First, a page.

- Gebundene Ausgabe: 496 Seiten
- Verlag: Jonathan Cape Ltd (12. September 2002)
- Sprache: Englisch
- ISBN-10: 0224069187
- ISBN-13: 978-0224069182
- Verpackungsabmessungen: 23,9 x 16,8 x 4,1 cm
- Durchschnittliche Kundenbewertung: Schreiben Sie die erste Bewertung
- Amazon Bestseller-Rang: Nr. 4.461.034 in Fremdsprachige Bücher (Siehe Top 100 in Fremdsprachige Bücher)
The Navigator of New York (Englisch) Gebundene Ausgabe – 12. September 2002
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Wayne Johnston's last novel, The Colony of Unrequited Dreams, was acclaimed all round the world and established him as a major literary figure. Johnston's new novel will delight everyone who loved that book and bring him thousands of new readers. At the centre of The Second Century of Devlin Stead is the rivalry between Robert Peary and Frederick Cook to be the first American to reach the North Pole. Its protagonist, however, is Devlin Stead, a young man from St John's, Newfoundland. Devlin's mother dies when he is only five, in mysterious circumstances, and he endures a lonely childhood before discovering the truth about his patentage. That discovery transforms his life: he finds his true father and embarks on a journey of unbelievable risk. His adventure brings him celebrity, acclaim from New York 'society', real love, and finally, the truth about the bitter feud between two strange, driven men. The Second Century of Devlin Stead is a story of epic sweep, thrilling adventure and heartbreaking pathos. Johnston has harnessed the scope, energy and inventiveness of the nineteenth-century novel and channelled it through the haunting and eloquent voice of his hero.His descriptions of place, whether of the frozen Arctic wastes or teeming New York, have an extraordinary physicality and conviction, recreating a time when the wide world seemed to be there for the taking. A remarkable achievement that seamlessly weaves facts and fabrication, it continues the masterful reinvention of the historical novel that Wayne Johnston began with his lavishly praised The Colony of Unrequited Dreams.
Über den Autor und weitere Mitwirkende
Wayne Johnston is the author of four previous novels and the memoir Baltimore's Mansion. He was born and raised in Newfoundland and now lives in Toronto.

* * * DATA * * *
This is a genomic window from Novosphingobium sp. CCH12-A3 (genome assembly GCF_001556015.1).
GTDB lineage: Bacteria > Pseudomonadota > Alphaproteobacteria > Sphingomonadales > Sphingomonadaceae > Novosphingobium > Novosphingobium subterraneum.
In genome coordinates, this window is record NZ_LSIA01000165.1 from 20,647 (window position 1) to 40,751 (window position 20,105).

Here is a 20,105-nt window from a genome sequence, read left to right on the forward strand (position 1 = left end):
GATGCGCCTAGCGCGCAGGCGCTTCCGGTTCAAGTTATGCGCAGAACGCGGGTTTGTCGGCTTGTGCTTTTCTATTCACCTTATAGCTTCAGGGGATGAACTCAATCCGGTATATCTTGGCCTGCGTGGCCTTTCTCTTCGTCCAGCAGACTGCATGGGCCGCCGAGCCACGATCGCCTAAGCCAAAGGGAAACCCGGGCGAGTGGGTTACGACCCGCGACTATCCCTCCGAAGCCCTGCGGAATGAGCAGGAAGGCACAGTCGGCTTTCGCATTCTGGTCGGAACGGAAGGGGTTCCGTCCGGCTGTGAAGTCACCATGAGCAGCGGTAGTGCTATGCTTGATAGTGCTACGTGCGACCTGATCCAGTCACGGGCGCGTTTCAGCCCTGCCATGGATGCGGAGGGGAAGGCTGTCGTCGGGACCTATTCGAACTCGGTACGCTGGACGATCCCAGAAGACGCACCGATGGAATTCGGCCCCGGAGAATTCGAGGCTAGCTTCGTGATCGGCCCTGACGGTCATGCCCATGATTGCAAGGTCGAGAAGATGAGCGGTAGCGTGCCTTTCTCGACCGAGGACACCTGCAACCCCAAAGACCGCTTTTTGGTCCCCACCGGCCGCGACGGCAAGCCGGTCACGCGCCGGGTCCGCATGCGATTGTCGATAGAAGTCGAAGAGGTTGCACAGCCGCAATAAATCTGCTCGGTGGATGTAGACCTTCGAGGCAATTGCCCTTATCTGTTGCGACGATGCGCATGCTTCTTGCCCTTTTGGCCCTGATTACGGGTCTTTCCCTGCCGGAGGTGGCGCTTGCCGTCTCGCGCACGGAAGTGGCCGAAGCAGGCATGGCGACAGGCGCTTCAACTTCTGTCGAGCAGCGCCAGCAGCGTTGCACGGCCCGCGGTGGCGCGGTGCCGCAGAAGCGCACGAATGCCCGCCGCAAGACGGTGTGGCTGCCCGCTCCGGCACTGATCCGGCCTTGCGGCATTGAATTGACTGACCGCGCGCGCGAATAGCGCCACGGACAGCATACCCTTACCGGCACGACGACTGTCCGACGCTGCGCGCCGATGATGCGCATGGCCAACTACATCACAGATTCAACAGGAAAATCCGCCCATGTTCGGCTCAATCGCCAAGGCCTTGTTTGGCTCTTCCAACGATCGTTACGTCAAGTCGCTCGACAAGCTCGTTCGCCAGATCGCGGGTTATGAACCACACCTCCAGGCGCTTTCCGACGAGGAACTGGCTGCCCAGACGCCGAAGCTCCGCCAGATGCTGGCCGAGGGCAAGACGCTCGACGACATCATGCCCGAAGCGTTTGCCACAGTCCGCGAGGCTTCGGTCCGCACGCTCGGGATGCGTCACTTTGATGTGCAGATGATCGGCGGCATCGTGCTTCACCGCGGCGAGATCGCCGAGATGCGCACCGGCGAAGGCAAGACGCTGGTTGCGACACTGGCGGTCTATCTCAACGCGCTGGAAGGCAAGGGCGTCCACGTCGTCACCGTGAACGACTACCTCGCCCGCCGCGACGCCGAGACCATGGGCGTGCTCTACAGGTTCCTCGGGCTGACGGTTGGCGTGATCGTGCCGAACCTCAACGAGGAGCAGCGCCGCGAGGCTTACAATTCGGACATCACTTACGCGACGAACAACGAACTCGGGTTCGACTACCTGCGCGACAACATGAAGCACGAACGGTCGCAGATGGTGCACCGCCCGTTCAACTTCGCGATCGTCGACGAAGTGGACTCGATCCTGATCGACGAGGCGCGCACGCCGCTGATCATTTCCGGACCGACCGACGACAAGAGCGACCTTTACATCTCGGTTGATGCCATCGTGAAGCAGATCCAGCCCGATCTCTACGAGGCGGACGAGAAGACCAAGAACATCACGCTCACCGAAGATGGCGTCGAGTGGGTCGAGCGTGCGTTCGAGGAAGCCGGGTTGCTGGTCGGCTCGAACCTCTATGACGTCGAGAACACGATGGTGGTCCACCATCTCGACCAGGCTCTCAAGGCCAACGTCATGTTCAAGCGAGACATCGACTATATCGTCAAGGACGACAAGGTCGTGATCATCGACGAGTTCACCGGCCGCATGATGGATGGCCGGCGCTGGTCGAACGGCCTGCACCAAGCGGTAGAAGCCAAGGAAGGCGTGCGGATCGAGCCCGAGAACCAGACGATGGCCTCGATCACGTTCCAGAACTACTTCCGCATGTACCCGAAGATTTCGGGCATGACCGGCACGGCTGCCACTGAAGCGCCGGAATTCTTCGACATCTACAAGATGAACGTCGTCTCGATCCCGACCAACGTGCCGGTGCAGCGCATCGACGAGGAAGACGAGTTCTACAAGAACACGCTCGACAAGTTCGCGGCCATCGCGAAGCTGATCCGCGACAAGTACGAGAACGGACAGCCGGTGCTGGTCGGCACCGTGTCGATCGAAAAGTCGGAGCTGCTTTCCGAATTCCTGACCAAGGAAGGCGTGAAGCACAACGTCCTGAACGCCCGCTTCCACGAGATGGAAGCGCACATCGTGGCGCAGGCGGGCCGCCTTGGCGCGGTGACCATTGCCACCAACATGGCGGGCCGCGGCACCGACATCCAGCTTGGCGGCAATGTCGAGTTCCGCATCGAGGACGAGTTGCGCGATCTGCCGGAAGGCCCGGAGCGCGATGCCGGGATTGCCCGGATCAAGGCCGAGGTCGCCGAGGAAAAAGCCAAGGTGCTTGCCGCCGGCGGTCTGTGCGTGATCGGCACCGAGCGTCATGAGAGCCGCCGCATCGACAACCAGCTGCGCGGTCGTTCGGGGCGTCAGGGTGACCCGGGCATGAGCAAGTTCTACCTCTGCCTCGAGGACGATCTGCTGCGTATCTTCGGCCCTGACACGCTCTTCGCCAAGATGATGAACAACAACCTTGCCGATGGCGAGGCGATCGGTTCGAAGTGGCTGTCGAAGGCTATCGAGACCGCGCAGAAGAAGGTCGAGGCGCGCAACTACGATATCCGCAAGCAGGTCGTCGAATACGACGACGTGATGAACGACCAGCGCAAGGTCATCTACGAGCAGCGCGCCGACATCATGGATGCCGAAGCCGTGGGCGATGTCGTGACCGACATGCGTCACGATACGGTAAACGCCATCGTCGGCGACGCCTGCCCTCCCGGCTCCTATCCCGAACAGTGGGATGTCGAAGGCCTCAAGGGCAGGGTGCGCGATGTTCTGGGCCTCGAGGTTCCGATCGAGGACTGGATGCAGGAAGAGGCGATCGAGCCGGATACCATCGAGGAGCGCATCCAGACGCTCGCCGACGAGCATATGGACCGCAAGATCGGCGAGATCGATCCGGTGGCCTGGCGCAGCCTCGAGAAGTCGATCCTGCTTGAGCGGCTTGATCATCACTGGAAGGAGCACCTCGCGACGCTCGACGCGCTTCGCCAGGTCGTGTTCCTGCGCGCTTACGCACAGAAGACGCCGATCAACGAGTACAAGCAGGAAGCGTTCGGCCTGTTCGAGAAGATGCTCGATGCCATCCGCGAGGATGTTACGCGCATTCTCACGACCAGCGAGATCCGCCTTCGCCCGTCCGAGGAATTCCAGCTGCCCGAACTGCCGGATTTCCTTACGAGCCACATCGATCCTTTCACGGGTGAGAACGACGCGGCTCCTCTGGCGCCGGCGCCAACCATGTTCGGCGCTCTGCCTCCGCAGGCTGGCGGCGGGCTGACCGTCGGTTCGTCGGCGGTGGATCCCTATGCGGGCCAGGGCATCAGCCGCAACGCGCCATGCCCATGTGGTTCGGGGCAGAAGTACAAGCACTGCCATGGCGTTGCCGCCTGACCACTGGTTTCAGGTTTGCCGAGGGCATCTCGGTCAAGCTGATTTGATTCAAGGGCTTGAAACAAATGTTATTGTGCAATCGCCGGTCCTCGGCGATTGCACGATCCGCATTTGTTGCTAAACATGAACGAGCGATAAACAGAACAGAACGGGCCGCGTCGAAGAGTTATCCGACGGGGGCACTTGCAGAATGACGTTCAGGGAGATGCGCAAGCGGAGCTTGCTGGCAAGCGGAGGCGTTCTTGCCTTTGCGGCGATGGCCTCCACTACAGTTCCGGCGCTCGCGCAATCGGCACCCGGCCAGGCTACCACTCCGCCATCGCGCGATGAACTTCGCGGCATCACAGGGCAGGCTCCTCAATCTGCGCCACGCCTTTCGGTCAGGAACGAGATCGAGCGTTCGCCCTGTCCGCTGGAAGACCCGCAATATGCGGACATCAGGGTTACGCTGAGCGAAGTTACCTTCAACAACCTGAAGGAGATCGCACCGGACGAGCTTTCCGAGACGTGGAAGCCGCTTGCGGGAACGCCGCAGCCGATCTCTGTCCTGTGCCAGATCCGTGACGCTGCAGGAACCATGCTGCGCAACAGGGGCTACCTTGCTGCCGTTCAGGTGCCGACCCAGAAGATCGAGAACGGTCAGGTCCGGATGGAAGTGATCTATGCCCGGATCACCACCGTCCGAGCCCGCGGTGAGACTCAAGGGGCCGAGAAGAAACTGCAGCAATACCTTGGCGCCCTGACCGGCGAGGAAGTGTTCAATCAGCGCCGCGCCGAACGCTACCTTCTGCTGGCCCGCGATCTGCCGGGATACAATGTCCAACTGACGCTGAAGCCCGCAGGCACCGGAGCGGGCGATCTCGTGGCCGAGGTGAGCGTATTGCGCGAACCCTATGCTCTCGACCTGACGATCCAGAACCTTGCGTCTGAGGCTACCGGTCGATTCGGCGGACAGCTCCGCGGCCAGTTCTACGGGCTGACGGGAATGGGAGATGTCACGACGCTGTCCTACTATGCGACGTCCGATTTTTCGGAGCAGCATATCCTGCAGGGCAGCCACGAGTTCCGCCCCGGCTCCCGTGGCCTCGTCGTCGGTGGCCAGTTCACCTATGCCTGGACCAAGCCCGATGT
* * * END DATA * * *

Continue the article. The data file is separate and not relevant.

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The main aspects of the story are young Stead trying to navigate late Victorian uptight society while discovering various aspects of his infamous explorer family, and the attempt to be the first person to the North Pole. The exploration stories play out well, and one wishes even more time had been spent on them. Nonetheless, he is nothing but a passenger on these explorations, and is taught none of the vital technical skills required for navigation and discovery.
The family story is essentially the meat of it, yet it ends up being told in a clumsy matter....how he can still trust his father by the end is unfathomable. There seem to be these soap-opera revelatory moments when yet another confession changes everything. Some detective work or other means of discovery might have been more interesting. Very regularly Stead is confronted with yet another true version or account of the same story. His social skills develop much more quickly than his exploration skills, even for a humorless, self-conscious and charmless character like him and his father.
Ultimately, the story was not satisfying, but it was written well enough that I would recommend it anyway.
On a positive note, I thought the author had a beautiful writing style and I enjoyed his use of words and expression of thoughts. I think that those who enjoy quality literary style would find Mr. Johnston's written words enough to keep reading (the reason for 3 stars).
Definitely too slow for me and not enough action to keep me interested past the halfway point. Also, despite the female figure on the cover, this felt like a "guy's book" to me - a topic men might find more interesting.